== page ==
Christmas in Spain


Christmas and Christmas Eve are respectively called Navidad and Nochebuena in Spanish. As in many parts of the world Christmas eve is reserved for a family dinner. In fact, despite organising a special Christmas dinner with cocktails, our hotel still warned us that they would not be providing room or bar services and that dinner would be served early (for Spain) in order to allow staff to get home for a later family meal. That’s how important the Christmas Eve family dinner is in Spain!


Christmas traditions are similar in many parts of the Christian world. It is a family event, and it involves food, drink, some music and dancing, and the custom of giving. But Spain also has some more specific traditions, although some depend upon regional practices. For examples presents are brought on the night of the 5th January by the Three Kings (Los Reyes Magos), just as in Italy they are brought also on the same night by the old lady Befana. And the presents are left in the shoes or boots put out by the children. 


 

As in many parts of the world Christmas starts in mid-November with street decorations and preparations in all the major stores and shops. TV publicity also starts to push toys and perfumes at about the same time. 


Very specific to Spain, you can consider that Christmas starts on the 22 December. Schools are closed on or before the 22nd, and most importantly there is the Christmas Lottery (Sorteo Extraordinario de la Lotería de Navidad). This Spanish lottery has been operating since 1763 and the Christmas Lottery is the most important of the year and was introduced in 1812 (although it only got is Christmas name in 1892). In fact even during the Spanish Civil War each side held its own Christmas lottery. The Christmas Lottery is considered the biggest lottery worldwide. The draw is transmitted over almost all the Spanish radio and TV programs, and the children of San Ildefonso sing the winning numbers. There are quite a number of winners, but the first prize is called el gordo, and each winner can receive something like €4 million. As far as I can tell this lottery consists of more than 15 million tickets (multiple 'serie' of tickets), each ticket (billete) has a price of €200, but each consisting of 10 parts (décimos) of €20 each. I heard that this means collecting in excess of €3.2 billion, with payouts reaching €2.24 billion (70%). Considering that there are in circulation more than 160 million décimos. I’m told that there were more than 24 million winners. There are a number of stories about the lottery. One involves a business man who bought tickets for all his staff and a different one for himself. He won the first prize. Another story is about two friends who bought tickets, one in Madrid and the other in Sevilla, they won the first and second prizes. More recently one of the people in the audience watching the draw actually won €125,000. However over the last 10 years there have also been a series of El Gordo scams on the Web.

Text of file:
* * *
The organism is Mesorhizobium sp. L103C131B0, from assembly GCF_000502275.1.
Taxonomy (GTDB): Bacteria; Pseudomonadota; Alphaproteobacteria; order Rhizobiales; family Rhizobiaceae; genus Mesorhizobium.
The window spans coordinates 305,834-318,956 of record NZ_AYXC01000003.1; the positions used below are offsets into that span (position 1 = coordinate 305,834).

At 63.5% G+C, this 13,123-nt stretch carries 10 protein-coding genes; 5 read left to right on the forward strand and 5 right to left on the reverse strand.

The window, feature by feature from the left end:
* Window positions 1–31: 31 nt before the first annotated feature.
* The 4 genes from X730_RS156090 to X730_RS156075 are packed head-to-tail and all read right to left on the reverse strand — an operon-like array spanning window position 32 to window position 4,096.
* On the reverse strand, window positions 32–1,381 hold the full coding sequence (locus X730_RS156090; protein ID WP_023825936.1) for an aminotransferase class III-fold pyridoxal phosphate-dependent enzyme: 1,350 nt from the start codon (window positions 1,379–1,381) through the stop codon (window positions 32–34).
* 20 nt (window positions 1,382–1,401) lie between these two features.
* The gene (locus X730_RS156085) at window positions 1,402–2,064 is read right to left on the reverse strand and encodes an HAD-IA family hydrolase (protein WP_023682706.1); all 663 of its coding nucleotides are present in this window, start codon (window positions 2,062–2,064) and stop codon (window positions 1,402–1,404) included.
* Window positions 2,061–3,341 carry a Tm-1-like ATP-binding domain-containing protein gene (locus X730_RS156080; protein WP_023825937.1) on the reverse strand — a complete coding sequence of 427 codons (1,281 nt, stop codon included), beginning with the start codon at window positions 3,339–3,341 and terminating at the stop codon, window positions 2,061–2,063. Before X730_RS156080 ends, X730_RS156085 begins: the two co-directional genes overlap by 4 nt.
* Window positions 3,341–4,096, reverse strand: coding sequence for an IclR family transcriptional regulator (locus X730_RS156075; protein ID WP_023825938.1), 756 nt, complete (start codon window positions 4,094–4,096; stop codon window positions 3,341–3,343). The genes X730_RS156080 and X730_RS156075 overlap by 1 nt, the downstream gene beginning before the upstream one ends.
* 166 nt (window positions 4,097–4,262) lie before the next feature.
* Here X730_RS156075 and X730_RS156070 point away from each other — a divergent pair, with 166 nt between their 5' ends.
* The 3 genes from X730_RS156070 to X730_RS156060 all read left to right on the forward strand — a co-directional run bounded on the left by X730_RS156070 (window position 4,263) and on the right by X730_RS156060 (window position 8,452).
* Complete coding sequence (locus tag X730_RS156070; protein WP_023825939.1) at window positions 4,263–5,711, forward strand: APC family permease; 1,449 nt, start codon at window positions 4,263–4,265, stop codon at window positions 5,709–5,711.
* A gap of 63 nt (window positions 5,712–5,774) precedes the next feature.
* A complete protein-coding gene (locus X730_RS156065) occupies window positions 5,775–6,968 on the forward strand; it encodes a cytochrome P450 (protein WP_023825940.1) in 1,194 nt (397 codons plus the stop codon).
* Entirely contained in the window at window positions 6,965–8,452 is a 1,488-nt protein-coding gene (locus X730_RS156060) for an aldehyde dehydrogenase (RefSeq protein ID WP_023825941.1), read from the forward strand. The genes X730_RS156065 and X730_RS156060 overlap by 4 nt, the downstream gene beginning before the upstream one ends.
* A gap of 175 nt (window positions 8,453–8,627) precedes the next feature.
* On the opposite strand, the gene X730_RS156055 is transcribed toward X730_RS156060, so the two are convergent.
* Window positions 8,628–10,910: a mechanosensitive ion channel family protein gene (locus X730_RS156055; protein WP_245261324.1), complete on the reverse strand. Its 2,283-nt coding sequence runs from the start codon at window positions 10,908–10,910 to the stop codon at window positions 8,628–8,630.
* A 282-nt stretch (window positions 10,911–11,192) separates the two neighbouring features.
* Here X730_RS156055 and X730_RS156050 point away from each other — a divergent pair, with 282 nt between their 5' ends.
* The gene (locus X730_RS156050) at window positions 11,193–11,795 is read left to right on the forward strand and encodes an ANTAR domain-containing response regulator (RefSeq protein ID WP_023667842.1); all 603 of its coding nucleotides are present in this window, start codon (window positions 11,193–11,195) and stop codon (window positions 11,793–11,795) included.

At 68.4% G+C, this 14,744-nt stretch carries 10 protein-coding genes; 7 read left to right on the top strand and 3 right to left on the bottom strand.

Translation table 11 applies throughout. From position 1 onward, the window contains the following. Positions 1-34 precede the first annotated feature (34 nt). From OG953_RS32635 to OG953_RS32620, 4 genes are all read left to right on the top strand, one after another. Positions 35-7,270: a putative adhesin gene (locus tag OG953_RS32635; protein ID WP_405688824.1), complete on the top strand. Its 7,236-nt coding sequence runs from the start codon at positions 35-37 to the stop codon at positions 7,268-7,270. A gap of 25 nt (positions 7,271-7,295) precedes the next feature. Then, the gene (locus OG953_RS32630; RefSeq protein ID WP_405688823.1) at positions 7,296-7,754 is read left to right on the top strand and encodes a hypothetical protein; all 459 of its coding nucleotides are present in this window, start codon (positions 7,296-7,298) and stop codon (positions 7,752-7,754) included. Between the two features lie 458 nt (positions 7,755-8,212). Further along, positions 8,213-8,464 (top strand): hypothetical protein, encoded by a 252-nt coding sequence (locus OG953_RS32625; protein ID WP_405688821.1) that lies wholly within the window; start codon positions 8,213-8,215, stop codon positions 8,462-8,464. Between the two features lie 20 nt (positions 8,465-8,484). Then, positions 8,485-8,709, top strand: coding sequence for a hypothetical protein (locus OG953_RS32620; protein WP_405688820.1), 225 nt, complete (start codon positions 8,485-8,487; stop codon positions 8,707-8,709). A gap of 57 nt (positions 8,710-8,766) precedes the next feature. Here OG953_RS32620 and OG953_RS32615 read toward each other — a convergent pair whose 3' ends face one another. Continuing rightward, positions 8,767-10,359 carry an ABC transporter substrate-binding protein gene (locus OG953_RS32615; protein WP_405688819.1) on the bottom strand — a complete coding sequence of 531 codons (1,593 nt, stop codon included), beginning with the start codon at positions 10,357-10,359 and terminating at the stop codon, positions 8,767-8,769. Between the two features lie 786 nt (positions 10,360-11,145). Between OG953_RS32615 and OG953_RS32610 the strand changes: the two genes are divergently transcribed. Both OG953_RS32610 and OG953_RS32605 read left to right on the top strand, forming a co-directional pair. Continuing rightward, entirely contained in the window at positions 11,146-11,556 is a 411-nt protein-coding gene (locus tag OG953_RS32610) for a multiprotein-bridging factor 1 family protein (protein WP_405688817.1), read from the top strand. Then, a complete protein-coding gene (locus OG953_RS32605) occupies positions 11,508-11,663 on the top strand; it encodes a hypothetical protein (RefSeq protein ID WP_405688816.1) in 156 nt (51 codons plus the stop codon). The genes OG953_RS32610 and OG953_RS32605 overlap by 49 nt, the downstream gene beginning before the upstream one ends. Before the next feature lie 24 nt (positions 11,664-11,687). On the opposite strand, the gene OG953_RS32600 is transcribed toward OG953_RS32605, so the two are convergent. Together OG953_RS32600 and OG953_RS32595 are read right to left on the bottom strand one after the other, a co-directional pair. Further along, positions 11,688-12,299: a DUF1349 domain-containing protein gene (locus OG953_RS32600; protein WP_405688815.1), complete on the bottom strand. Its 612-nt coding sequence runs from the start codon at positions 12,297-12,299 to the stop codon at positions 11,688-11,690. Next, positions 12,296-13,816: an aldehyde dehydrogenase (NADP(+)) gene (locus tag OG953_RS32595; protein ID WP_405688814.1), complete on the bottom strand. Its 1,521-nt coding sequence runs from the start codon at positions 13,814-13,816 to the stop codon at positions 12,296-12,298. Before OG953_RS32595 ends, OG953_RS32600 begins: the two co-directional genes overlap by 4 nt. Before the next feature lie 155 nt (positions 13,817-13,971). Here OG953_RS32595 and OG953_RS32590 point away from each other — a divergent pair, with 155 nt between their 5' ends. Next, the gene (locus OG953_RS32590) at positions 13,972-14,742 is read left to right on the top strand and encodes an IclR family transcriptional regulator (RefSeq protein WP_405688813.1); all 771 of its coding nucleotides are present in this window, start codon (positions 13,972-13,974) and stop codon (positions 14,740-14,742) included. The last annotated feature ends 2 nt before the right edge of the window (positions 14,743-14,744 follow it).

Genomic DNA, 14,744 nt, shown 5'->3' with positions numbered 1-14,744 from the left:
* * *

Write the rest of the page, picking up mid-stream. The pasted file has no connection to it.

The 24th December is for the family dinner which might include seafood (mariscos), fish (pescardos) such as bream, sea bass, hake, and meats such as suckling pig, lamb, turkey and ham. The Spanish also have some typical Christmas sweets (dulces típicos navideños) such as nougat (turrón), marzipan (mazapán) and polvorón, which is a kind of very crumbly shortbread typical to Andalusia. This last delicacy has its origins with the Moors (possibly the biscuit quarabiya), but during the Inquisition it was decreed that it be made with pork fat as a way to detect secret Jews and Muslims. The Spanish will drink wine (vino), cider (sidra) and cava, their sparkling wine. Surprisingly cider is a very popular Christmas drink, and in fact in Spain cider is associated with all types of festive events. Christmas is the moment when the Spanish consume the most cava. Clearly price is a factor, as is the desire to support a national product. However cava is also slightly less acid (or dry) and tends towards a blanc de blanc. It is said that cava goes better with seafood than Champagne.

 


Some people still remember when bars and restaurants were not open on the 24th December, the evening was exclusively reserved for the family dinner. Now the world has changed and they even celebrate with fireworks and ‘crackers' (petardos).  


Tradition has it that the Spanish family will then go to “Midnight Mass”, the traditional “Misa del Gallo”, also often know as “Misa de los Pastores”. Apparently the chicken was the first animal to witness the birth of Jesus and announce it to the world. I understand that fewer and fewer people go to this Midnight Mass, preferring to go out with friends. But many families still have the tradition of lighting a small oil lamp on the 24th, and some still venture out to hear Midnight Mass.


The Spanish still today also create a Belén (for Bethlehem), a nativity scene with small figures representing the birth of Jesus. These scenes were well known in Italy, and were introduced into Spain in the 15th C. It is said that the Christmas tree is not as common or as important in Spain as the nativity scene.